The hadiths explain the rape of a free or servile woman as zina.  The Qur`an deals with zinaʾ in several places. The first is the general rule of the Qur`an, which commands Muslims not to commit Zina: scholars agree that the rapist should be subjected to Hadd punishment if there is clear evidence against him that he deserves Hadd punishment, or if he admits it. Otherwise, he should be punished (i.e. if there is no evidence that the hadd sentence for Zina can be carried out against him because he does not confess, and there are not four witnesses, then the judge can punish him and set a sentence that deters him and others like him). There is no punishment for the woman if it is true that he forced and restrained her, which can be proven by his screams and cries for help. Most of the rules concerning fornication, adultery, and false accusations from a husband to his wife, or from community members to chaste women, are found in Surah an-Nur (the Light). Surah begins with very specific rules for the punishment of Zina: Zena is generally defined by Islamic law as illicit sexual intercourse, that is, sexual intercourse between people who are not married to each other. This includes sex outside marriage and sex before marriage. Zena falls under the Islamic sexual jurisprudence of fiqh, which is an extension of the Sharia code of conduct given in the Qur`an. In all four Sunni schools of practice and two Shia schools of practice, the term zina means voluntary sexual intercourse between a man and a woman who are not married to each other, whether one or both are married to other people or not. It does not distinguish between the terms “adultery” and “fornication”, contrary to widespread usage in most Western languages. Islamic law prescribes punishments for Muslim and non-Muslim men and women for the act of Zina as interpreted from the Qur`an and hadiths.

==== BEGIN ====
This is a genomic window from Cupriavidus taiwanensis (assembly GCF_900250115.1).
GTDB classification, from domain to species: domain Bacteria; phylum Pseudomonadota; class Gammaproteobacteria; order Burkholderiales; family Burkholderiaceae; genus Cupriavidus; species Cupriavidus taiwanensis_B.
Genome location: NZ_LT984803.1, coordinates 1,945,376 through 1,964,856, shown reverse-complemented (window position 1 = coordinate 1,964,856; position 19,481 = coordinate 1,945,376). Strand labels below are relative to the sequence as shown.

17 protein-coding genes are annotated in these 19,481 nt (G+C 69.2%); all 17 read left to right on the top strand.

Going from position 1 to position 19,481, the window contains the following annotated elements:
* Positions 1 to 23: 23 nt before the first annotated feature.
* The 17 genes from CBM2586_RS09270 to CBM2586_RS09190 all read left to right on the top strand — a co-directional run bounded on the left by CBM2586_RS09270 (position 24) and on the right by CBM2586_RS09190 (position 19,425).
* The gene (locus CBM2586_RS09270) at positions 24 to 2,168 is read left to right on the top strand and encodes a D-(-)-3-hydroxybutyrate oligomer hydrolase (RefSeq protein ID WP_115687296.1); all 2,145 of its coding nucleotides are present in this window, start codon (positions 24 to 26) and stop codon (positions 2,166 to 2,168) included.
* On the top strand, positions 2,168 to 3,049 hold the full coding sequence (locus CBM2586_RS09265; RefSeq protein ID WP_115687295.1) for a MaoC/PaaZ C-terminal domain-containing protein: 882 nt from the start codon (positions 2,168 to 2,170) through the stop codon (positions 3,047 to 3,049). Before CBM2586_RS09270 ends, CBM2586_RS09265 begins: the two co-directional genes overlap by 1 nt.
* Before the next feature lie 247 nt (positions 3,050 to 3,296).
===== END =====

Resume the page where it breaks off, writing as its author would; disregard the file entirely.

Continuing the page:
In principle, this is extremely difficult to prove, because four respectable witnesses are needed for actual penetration. Some schools of Islamic jurisprudence (fiqh) have created the principle of shubha (doubt). According to this principle, if there is doubt as to the illegality of the sexual act, the offender should not receive the hadd sentence, but could receive a less severe sentence at the discretion of the judge.  The lawyers had different views on what constituted a legitimate “doubt” for these purposes. A typical example is a man having sex with his wife or son`s slave. This is Zina – a man can only legitimately have sex with his own slave. But a man might plausibly believe that he had property rights over his wife or son`s property, and therefore think that sex with their slaves was legal. Ḥanafī jurists in the Ottoman Empire used the concept of doubt to exempt prostitution from the Hadd penalty. Their reasoning was that, since legal sex is legitimized in part by payment (the dowry that the wife`s husband pays upon marriage, or the purchase price of a slave), a man might plausibly believe that prostitution, which also includes payment for sexual access, was legal.  It is important to note that this principle did not mean that such acts were treated as lawful: they remained crimes and could be punished, but they were not punishable by 100 lashes or stoning. Go to any women`s prison in the West African country of Mauritania and you will find female inmates whose only offence is to have been raped. Some are children.